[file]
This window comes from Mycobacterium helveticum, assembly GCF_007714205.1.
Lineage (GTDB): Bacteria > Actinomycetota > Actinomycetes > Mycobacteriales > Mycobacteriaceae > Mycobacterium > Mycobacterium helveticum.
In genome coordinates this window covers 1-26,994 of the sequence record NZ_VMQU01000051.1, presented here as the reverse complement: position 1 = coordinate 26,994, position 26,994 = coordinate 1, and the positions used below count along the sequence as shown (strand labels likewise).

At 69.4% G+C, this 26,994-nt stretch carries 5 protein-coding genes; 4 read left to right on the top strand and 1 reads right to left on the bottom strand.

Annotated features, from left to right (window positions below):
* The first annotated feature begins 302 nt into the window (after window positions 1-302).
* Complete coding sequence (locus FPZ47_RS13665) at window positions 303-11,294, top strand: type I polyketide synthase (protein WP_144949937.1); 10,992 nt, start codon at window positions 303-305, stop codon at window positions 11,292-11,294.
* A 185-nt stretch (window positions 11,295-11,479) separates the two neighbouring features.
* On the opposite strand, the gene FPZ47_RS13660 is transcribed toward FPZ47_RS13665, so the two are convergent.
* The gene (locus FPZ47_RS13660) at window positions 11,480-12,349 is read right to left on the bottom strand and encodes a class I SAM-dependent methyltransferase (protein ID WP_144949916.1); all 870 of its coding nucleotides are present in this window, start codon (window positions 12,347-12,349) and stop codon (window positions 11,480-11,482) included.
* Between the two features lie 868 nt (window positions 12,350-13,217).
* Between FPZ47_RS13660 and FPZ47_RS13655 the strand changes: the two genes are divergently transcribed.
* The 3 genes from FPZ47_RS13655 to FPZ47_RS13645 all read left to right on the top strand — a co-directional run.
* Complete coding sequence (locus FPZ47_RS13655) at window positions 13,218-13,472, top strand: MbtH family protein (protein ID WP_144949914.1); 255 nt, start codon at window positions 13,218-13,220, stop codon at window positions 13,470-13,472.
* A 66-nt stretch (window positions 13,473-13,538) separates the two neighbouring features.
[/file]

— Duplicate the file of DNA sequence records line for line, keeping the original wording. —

This window comes from Mycobacterium helveticum, assembly GCF_007714205.1.
Lineage (GTDB): Bacteria > Actinomycetota > Actinomycetes > Mycobacteriales > Mycobacteriaceae > Mycobacterium > Mycobacterium helveticum.
In genome coordinates this window covers 1-26,994 of the sequence record NZ_VMQU01000051.1, presented here as the reverse complement: position 1 = coordinate 26,994, position 26,994 = coordinate 1, and the positions used below count along the sequence as shown (strand labels likewise).

At 69.4% G+C, this 26,994-nt stretch carries 5 protein-coding genes; 4 read left to right on the top strand and 1 reads right to left on the bottom strand.

Annotated features, from left to right (window positions below):
* The first annotated feature begins 302 nt into the window (after window positions 1-302).
* Complete coding sequence (locus FPZ47_RS13665) at window positions 303-11,294, top strand: type I polyketide synthase (protein WP_144949937.1); 10,992 nt, start codon at window positions 303-305, stop codon at window positions 11,292-11,294.
* A 185-nt stretch (window positions 11,295-11,479) separates the two neighbouring features.
* On the opposite strand, the gene FPZ47_RS13660 is transcribed toward FPZ47_RS13665, so the two are convergent.
* The gene (locus FPZ47_RS13660) at window positions 11,480-12,349 is read right to left on the bottom strand and encodes a class I SAM-dependent methyltransferase (protein ID WP_144949916.1); all 870 of its coding nucleotides are present in this window, start codon (window positions 12,347-12,349) and stop codon (window positions 11,480-11,482) included.
* Between the two features lie 868 nt (window positions 12,350-13,217).
* Between FPZ47_RS13660 and FPZ47_RS13655 the strand changes: the two genes are divergently transcribed.
* The 3 genes from FPZ47_RS13655 to FPZ47_RS13645 all read left to right on the top strand — a co-directional run.
* Complete coding sequence (locus FPZ47_RS13655) at window positions 13,218-13,472, top strand: MbtH family protein (protein ID WP_144949914.1); 255 nt, start codon at window positions 13,218-13,220, stop codon at window positions 13,470-13,472.
* A 66-nt stretch (window positions 13,473-13,538) separates the two neighbouring features.